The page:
Perhaps we are dealing with a habit that represents the tip of an iceberg… something small that signifies something much larger. Heck, it might be taste in books. In the interest of gender equity, Newman offers a man’s response:

“For me, the horror is discovering that an adult I’m interested in is a huge fan of Harry Potter,” says my friend Spencer. “I mean, go to the movies, if you must. Read the books to your kids.  Go to Harry Potter Land at Universal, see Daniel Radcliffe naked in Equus, anything, just don’t gush about what great literature these novels are if you’re over 21.”  Recently Spencer met a woman who seemed great for him in every way—until the HP subject popped up.  She’d read all seven.  “I wish she’d just lied to me,” he sighed.

And then there are repugnant verbal tics. They are not repugnant because they are obscene, but because they are so completely out of context:

Similarly, there are those were entirely sunk by using or misusing words repeatedly. “Ciao” turns out to be, for some, a devastating irritant. Ditto the promiscuous use of LOL. And “dude.” As one woman put it, “If I wanted to hear ‘dude’ in every other sentence I’d date 13 year olds.” Another friend told me she had to break up with someone when she couldn’t get him to stop saying “ekcetera ekcetera ekcetera.” Was she dating Yul Brynner, I wondered, but then I discovered it was the mispronunciation that set her teeth on edge. “Why was it so hard to learn ETcetera?  WHY?” she asked.

Newman’s friend Lynn Snowden Picket has her own list of deal breakers:

Her deal breaker?  “A man who ordered a crèche of wine instead of a carafe, and when I told him he’d just ordered his wine in Jesus’s manger he said, `Oh, I’m a writer, I play with words.’” She fired him as her date not so much for the wrong word, but for being a pretentious git.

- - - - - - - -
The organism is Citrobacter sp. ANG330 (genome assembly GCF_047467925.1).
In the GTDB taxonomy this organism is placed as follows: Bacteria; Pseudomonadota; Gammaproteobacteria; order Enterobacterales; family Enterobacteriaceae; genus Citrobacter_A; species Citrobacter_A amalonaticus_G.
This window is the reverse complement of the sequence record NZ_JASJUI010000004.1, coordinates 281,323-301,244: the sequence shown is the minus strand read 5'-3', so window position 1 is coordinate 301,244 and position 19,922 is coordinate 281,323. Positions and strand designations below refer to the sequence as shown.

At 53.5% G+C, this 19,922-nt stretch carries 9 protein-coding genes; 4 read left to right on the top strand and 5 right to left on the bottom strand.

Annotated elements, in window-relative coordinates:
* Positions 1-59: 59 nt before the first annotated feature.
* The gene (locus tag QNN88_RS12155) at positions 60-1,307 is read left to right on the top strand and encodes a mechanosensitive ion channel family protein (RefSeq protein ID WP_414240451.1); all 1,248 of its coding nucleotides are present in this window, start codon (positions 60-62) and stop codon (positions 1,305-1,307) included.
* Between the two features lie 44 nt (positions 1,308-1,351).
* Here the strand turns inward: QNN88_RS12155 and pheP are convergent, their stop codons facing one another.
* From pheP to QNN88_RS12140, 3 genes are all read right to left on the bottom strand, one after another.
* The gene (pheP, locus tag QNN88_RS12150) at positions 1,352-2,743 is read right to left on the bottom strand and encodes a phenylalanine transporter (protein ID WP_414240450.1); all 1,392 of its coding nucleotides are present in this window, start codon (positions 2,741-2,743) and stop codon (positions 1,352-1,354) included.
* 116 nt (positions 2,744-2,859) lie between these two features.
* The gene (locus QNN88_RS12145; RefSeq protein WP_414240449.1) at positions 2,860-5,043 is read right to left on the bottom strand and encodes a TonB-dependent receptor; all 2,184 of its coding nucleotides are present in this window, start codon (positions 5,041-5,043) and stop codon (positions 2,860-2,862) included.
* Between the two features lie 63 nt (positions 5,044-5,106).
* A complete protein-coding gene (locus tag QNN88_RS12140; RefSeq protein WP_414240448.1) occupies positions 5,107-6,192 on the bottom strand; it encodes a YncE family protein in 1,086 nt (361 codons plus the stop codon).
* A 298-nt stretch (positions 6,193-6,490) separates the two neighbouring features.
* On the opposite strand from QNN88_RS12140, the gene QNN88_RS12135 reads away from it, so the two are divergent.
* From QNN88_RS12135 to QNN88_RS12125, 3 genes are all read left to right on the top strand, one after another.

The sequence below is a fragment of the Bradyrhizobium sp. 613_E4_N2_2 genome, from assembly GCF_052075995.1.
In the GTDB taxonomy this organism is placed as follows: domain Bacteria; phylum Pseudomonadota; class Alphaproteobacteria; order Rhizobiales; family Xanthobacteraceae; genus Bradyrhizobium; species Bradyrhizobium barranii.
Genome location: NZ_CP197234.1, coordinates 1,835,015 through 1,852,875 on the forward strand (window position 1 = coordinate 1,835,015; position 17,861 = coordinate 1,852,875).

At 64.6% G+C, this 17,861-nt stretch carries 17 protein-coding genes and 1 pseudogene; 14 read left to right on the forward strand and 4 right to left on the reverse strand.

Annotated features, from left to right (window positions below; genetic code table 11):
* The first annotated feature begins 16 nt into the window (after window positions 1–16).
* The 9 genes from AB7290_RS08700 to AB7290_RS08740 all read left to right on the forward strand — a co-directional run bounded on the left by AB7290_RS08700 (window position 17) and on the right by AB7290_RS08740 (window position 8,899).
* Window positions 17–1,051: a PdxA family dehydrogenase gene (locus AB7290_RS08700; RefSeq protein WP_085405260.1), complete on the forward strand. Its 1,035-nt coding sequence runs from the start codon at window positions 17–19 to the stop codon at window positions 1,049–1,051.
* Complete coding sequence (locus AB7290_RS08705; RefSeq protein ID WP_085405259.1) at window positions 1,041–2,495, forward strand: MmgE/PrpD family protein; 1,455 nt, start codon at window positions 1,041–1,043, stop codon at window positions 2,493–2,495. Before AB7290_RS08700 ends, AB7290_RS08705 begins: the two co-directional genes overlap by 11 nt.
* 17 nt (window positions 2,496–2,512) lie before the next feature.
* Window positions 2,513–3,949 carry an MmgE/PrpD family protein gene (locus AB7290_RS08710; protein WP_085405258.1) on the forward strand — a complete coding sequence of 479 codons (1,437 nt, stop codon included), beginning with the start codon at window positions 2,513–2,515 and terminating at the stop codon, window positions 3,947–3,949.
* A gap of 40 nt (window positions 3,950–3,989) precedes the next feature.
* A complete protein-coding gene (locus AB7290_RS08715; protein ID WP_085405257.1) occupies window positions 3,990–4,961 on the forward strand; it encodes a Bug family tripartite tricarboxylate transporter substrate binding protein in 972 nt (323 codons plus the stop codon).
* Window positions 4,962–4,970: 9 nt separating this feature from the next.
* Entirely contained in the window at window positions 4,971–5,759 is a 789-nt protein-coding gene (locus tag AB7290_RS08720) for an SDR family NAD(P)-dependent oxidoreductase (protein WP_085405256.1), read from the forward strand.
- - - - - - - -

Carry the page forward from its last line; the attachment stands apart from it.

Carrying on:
Why the concern with restaurant manners? Try this: if she continues to date him and finds herself out in company with him, she risks being mortified by his behavior. No one really wants to be attached to someone who is going to make her look bad in front of family, friends or colleagues. It’s all about status and standing, about prestige and good behavior. Most women will not risk being humiliated by a date or a lover or a husband who likes to pretend that he is a teenager.

And then there are mistakes that people make in bed. This one is NSFW:

“I was with this new man, and we were having a fantastic time,” said my friend Lily.  I was really losing myself in the moment when he looked up from what he was doing and said, “You likee?” And that was it. I knew he would never be in my bed again.” At first I thought Lily was being ridiculous; after all, wasn’t it nice that the guy was trying to please her? Then I remembered an incident in my own life when, at a distinctly inopportune time, the new man I was with shouted, “Yee-haw!” Maybe this would have been ok if he were a cowboy.  He was a plastic surgeon.

Call these epiphanies, moments where a woman recognizes that the man she is in bed with is not really there… that he is recollecting a past experience or reliving a prior casual encounter. It’s roughly like calling her by the wrong name.

Sometimes, the deal breakers involve gender identity. A man who does not do manly things can be dismissed for being insufficiently manly. What does or does not count as manly changes with geography:

Often these deal-breakers are critical signifiers of masculinity or femininity.  “I won’t date a man who doesn’t know how to drive a stick shift,” says Kristen K. To those who grew up in cities, where cars are not really erotic symbols of much, this makes no sense. But Kristen, who grew up in Kentucky, was adamant that a man who couldn’t drive a stick shift was not a real man. (To me, that position would be taken by a man who didn’t know how to litigate, but then I grew up in Scarsdale.).

Surely, this is far better than embracing or rejecting a prospective lover or even a spouse on the grounds of hotness or coolness… depending on your age.

So, Newman’s message is to sweat the small stuff. If you are thinking about spending a lot of time with someone, it’s a good idea to be on the same page, or better, for both to be present to the relationship:

Taste matters. Style matters. And sometimes they matter more over the years, not less. To those of you on a first date to that Broadway musical that makes your heart soar:  If he’s sighing and looking at his watch, pay attention.

It's not so much that he's bored with the play-- most Broadway musicals are boring-- but that he is bored being with you. If he cannot suck it up to enjoy sharing an experience with you, look elsewhere.

Thursday, June 22, 2017

Like a Scared Little Girl